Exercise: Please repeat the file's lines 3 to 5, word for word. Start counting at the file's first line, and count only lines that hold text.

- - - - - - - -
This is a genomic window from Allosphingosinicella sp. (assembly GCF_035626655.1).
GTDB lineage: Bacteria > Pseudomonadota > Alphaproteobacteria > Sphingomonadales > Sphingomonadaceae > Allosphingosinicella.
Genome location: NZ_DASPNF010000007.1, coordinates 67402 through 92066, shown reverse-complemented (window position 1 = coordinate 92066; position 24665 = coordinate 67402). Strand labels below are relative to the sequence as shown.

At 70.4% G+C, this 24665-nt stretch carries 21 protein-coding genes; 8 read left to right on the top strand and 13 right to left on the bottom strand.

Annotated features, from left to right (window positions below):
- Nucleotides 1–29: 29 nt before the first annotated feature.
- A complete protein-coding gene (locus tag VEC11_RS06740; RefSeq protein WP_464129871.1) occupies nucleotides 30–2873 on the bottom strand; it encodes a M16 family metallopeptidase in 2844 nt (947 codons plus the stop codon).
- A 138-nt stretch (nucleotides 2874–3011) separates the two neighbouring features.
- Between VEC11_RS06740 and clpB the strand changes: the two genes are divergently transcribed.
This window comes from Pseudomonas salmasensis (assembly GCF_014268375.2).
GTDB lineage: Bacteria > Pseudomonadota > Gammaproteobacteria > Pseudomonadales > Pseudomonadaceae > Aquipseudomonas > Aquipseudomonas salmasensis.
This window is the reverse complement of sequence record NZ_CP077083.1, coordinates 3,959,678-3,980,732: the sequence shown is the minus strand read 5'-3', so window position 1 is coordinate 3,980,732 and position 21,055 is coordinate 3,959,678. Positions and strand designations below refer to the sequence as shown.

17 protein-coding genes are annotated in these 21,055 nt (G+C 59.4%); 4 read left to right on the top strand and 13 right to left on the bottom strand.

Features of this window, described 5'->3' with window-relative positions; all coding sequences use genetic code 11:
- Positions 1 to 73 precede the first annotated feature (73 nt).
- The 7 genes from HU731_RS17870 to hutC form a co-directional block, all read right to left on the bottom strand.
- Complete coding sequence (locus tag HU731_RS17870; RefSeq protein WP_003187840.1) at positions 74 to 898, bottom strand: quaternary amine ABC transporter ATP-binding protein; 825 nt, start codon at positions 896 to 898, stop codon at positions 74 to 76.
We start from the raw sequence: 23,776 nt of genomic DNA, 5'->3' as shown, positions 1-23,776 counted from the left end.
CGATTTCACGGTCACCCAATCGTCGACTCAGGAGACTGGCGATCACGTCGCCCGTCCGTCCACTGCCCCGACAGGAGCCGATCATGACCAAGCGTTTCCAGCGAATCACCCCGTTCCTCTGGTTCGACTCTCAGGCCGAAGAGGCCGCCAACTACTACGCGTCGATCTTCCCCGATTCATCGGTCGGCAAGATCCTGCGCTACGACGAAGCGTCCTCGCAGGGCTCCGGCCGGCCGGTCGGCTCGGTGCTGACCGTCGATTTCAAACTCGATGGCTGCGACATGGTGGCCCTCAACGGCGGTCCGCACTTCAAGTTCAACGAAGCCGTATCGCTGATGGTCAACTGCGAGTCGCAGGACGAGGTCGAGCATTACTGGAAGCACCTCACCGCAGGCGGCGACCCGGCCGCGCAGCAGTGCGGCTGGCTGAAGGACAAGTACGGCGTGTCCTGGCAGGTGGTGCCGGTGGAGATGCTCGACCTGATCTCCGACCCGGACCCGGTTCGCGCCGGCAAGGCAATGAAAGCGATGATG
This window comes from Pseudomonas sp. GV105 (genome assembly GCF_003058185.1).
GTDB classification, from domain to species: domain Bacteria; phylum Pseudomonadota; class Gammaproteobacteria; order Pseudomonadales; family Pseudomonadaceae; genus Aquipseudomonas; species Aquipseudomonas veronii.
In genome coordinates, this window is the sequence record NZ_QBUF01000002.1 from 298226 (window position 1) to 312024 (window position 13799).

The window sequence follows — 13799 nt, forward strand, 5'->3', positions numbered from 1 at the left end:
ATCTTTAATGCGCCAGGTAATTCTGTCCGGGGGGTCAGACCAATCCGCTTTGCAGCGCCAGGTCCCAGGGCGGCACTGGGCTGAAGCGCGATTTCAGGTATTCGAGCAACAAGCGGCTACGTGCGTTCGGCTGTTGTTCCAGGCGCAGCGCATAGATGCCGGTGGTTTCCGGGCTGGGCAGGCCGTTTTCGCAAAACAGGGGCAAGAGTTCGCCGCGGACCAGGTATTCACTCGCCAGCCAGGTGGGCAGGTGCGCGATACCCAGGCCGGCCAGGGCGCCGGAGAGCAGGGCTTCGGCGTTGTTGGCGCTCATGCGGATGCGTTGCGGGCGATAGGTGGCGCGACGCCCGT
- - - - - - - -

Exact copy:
Genome location: NZ_DASPNF010000007.1, coordinates 67402 through 92066, shown reverse-complemented (window position 1 = coordinate 92066; position 24665 = coordinate 67402). Strand labels below are relative to the sequence as shown.

At 70.4% G+C, this 24665-nt stretch carries 21 protein-coding genes; 8 read left to right on the top strand and 13 right to left on the bottom strand.

Annotated features, from left to right (window positions below):